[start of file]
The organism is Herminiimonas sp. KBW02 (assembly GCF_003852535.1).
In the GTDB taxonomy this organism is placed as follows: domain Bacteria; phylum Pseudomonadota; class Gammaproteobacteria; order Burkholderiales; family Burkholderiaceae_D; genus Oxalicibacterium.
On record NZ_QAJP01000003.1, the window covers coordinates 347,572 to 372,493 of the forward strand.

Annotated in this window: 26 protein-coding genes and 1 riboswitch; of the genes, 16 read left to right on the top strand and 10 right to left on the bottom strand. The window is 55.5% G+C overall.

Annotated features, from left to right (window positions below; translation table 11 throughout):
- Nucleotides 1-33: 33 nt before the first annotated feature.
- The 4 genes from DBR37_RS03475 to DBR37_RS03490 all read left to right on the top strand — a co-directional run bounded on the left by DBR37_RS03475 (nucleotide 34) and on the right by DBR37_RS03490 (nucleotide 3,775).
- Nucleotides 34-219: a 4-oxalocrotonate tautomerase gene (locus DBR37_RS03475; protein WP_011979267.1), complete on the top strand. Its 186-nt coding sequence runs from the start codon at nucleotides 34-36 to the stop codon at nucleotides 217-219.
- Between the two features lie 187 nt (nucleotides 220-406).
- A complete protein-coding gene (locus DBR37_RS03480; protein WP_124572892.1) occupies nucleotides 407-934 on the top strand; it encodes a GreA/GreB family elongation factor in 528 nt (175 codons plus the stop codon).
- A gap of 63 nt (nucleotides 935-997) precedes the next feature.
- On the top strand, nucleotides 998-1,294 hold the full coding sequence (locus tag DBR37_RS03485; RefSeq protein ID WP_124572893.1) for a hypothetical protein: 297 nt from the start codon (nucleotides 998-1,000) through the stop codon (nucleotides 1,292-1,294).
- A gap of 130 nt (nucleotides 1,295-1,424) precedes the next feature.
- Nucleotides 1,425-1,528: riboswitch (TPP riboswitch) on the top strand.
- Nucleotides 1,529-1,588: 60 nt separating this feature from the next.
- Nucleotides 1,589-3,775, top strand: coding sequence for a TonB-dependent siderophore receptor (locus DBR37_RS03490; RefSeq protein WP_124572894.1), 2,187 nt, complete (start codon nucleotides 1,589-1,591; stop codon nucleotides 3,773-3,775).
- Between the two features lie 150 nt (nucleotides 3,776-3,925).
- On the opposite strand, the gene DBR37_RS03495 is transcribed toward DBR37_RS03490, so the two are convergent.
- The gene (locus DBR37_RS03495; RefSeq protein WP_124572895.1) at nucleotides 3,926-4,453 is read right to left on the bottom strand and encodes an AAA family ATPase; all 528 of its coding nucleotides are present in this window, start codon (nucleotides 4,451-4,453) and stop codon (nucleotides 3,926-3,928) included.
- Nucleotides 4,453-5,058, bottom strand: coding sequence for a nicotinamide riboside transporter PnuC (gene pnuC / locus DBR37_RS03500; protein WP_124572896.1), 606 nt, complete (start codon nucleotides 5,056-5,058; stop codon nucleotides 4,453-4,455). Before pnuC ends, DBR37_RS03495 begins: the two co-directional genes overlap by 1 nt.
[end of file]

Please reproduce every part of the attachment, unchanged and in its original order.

The organism is Herminiimonas sp. KBW02 (assembly GCF_003852535.1).
In the GTDB taxonomy this organism is placed as follows: domain Bacteria; phylum Pseudomonadota; class Gammaproteobacteria; order Burkholderiales; family Burkholderiaceae_D; genus Oxalicibacterium.
On record NZ_QAJP01000003.1, the window covers coordinates 347,572 to 372,493 of the forward strand.

Annotated in this window: 26 protein-coding genes and 1 riboswitch; of the genes, 16 read left to right on the top strand and 10 right to left on the bottom strand. The window is 55.5% G+C overall.

Annotated features, from left to right (window positions below; translation table 11 throughout):
- Nucleotides 1-33: 33 nt before the first annotated feature.
- The 4 genes from DBR37_RS03475 to DBR37_RS03490 all read left to right on the top strand — a co-directional run bounded on the left by DBR37_RS03475 (nucleotide 34) and on the right by DBR37_RS03490 (nucleotide 3,775).
- Nucleotides 34-219: a 4-oxalocrotonate tautomerase gene (locus DBR37_RS03475; protein WP_011979267.1), complete on the top strand. Its 186-nt coding sequence runs from the start codon at nucleotides 34-36 to the stop codon at nucleotides 217-219.
- Between the two features lie 187 nt (nucleotides 220-406).
- A complete protein-coding gene (locus DBR37_RS03480; protein WP_124572892.1) occupies nucleotides 407-934 on the top strand; it encodes a GreA/GreB family elongation factor in 528 nt (175 codons plus the stop codon).
- A gap of 63 nt (nucleotides 935-997) precedes the next feature.
- On the top strand, nucleotides 998-1,294 hold the full coding sequence (locus tag DBR37_RS03485; RefSeq protein ID WP_124572893.1) for a hypothetical protein: 297 nt from the start codon (nucleotides 998-1,000) through the stop codon (nucleotides 1,292-1,294).
- A gap of 130 nt (nucleotides 1,295-1,424) precedes the next feature.
- Nucleotides 1,425-1,528: riboswitch (TPP riboswitch) on the top strand.
- Nucleotides 1,529-1,588: 60 nt separating this feature from the next.
- Nucleotides 1,589-3,775, top strand: coding sequence for a TonB-dependent siderophore receptor (locus DBR37_RS03490; RefSeq protein WP_124572894.1), 2,187 nt, complete (start codon nucleotides 1,589-1,591; stop codon nucleotides 3,773-3,775).
- Between the two features lie 150 nt (nucleotides 3,776-3,925).
- On the opposite strand, the gene DBR37_RS03495 is transcribed toward DBR37_RS03490, so the two are convergent.
- The gene (locus DBR37_RS03495; RefSeq protein WP_124572895.1) at nucleotides 3,926-4,453 is read right to left on the bottom strand and encodes an AAA family ATPase; all 528 of its coding nucleotides are present in this window, start codon (nucleotides 4,451-4,453) and stop codon (nucleotides 3,926-3,928) included.
- Nucleotides 4,453-5,058, bottom strand: coding sequence for a nicotinamide riboside transporter PnuC (gene pnuC / locus DBR37_RS03500; protein WP_124572896.1), 606 nt, complete (start codon nucleotides 5,056-5,058; stop codon nucleotides 4,453-4,455). Before pnuC ends, DBR37_RS03495 begins: the two co-directional genes overlap by 1 nt.